Joshua definitely needs surgery (as we already knew.)
It took a few minutes of poking and prodding to get the hernia to show, but it finally did and the doctor confirmed it was an inguinal hernia that needed to be repaired.
The doctor was excellent. She explained in great detail exactly what a hernia is, what the surgery would entail, all the risks, etc. She even sat down and drew us a little picture of what the hernia is and what she would do. This surgeon has a ton of experience, she has done thousands of hernia repairs. I feel pretty good that our little Joshua will be in good hands.
We have a couple of decisions to make; one is which type of anesthesia we prefer them to use. There are two options: 1) regular general anesthesia where they put him to sleep or 2) a spinal, where he is numb from a certain point down and according to the doctor, where most babies suck their pacifiers and fall asleep for the duration of the surgery. The reason they are doing more spinals now days then previously is because there is some evidence (yet to be fully confirmed by case studies) that general anesthesia may cause very slight brain damage in young babies/children. Our surgeon told us some details, but said we would need to discuss it further with the pediatric anesthesiologist. She said most people still choose general and that the spinal is used more for preemies who may have set backs from a tube down their throat.
Nate & I have yet to discuss it, nor have I done any research (which I will), but I think we’ll probably opt for general anesthesia. As much as I hate the idea of them putting my little guy to sleep with a tube down his throat, the thought of him possibly lying awake on the operating table without me there to comfort him is even more unsettling. And I would think he would still need an IV which he would feel because a spinal wouldn’t numb that, versus the IV after he’s out.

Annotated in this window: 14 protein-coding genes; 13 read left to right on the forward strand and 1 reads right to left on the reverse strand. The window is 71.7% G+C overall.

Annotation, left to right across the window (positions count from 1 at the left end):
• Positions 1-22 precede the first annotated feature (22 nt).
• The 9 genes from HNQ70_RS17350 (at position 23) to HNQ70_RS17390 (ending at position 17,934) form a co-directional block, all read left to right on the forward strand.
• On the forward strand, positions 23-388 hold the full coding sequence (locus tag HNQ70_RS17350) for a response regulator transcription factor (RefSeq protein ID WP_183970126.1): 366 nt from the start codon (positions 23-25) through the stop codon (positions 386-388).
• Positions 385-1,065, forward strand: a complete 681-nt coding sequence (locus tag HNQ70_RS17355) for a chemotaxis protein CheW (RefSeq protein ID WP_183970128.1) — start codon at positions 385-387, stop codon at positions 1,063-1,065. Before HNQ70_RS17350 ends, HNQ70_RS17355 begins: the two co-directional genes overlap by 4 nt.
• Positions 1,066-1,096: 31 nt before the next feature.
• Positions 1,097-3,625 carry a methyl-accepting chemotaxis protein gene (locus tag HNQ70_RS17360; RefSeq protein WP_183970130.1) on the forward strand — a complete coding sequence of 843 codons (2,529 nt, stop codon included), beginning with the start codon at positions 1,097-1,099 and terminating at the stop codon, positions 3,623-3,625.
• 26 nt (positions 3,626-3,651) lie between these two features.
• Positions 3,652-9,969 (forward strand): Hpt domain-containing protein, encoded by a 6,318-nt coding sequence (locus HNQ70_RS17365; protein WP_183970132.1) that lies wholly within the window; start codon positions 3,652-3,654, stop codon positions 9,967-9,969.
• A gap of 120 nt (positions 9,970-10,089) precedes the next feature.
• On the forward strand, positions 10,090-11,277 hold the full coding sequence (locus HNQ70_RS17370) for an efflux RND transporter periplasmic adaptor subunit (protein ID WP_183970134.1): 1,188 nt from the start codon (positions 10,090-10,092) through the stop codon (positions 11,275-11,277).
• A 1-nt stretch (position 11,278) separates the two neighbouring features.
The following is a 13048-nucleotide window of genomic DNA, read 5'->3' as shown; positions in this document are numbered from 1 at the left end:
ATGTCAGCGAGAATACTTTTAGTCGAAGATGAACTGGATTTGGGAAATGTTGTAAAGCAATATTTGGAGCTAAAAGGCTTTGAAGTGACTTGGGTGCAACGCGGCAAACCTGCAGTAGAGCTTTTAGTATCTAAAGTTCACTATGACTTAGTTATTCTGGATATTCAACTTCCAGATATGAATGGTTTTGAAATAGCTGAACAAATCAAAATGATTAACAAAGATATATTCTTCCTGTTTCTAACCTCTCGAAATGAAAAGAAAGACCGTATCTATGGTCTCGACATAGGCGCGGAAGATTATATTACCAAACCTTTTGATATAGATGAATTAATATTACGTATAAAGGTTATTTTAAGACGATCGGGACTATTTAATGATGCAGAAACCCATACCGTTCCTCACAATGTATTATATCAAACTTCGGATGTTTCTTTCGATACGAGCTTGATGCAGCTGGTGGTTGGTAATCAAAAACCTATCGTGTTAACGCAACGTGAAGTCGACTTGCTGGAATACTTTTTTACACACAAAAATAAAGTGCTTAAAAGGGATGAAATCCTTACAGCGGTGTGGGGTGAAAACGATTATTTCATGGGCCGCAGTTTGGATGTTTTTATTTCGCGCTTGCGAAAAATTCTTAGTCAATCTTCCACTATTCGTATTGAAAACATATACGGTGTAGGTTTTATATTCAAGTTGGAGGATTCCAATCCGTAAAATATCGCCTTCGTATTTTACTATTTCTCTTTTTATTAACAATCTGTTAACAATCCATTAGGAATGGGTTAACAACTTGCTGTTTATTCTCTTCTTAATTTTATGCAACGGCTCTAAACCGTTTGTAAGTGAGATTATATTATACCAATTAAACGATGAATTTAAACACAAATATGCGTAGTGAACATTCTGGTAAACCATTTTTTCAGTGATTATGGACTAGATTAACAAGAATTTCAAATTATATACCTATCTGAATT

The procedure is relatively quick – about 20-30 minutes of operating time, with an approximate total time of an hour in the OR. It’s outpatient and has a quick recovery, especially for a young baby. The surgeon said that most parents don’t even need to give Tylenol the day after surgery. There are of course risks, but they are very minimal. And this hernia does need to fixed. It is bothering Joshua (although probably not as much as I think) and there is the potential for it to become incarcerated – where the intestine could become trapped, swell up, and then die, which would require emergency surgery with a much greater chance of complications.
We don’t have a date yet – I am waiting for the surgeon’s “scheduler” to call me. The doctor said she knows October 12th is available, but they will try to fit us in sooner. I’ll update when I know more.
Thanks for praying.